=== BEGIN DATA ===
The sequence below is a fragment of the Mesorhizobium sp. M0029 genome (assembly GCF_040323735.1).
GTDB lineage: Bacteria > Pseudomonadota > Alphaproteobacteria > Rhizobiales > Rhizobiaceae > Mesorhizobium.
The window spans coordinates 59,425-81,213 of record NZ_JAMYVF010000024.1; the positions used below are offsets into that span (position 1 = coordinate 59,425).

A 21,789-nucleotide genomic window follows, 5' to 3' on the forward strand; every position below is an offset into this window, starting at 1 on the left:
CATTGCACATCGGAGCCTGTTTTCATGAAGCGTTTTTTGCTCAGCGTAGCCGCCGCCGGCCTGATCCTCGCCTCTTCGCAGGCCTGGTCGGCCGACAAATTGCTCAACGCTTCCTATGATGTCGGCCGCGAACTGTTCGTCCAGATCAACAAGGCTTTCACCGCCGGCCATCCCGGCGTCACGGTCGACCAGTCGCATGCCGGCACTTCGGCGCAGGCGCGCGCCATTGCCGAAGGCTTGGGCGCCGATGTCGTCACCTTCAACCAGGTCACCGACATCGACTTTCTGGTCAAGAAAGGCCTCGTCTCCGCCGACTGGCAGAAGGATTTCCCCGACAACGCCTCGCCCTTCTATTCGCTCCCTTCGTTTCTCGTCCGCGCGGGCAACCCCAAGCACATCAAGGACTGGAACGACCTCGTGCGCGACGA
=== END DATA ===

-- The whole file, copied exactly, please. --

The sequence below is a fragment of the Mesorhizobium sp. M0029 genome (assembly GCF_040323735.1).
GTDB lineage: Bacteria > Pseudomonadota > Alphaproteobacteria > Rhizobiales > Rhizobiaceae > Mesorhizobium.
The window spans coordinates 59,425-81,213 of record NZ_JAMYVF010000024.1; the positions used below are offsets into that span (position 1 = coordinate 59,425).

A 21,789-nucleotide genomic window follows, 5' to 3' on the forward strand; every position below is an offset into this window, starting at 1 on the left:
CATTGCACATCGGAGCCTGTTTTCATGAAGCGTTTTTTGCTCAGCGTAGCCGCCGCCGGCCTGATCCTCGCCTCTTCGCAGGCCTGGTCGGCCGACAAATTGCTCAACGCTTCCTATGATGTCGGCCGCGAACTGTTCGTCCAGATCAACAAGGCTTTCACCGCCGGCCATCCCGGCGTCACGGTCGACCAGTCGCATGCCGGCACTTCGGCGCAGGCGCGCGCCATTGCCGAAGGCTTGGGCGCCGATGTCGTCACCTTCAACCAGGTCACCGACATCGACTTTCTGGTCAAGAAAGGCCTCGTCTCCGCCGACTGGCAGAAGGATTTCCCCGACAACGCCTCGCCCTTCTATTCGCTCCCTTCGTTTCTCGTCCGCGCGGGCAACCCCAAGCACATCAAGGACTGGAACGACCTCGTGCGCGACGA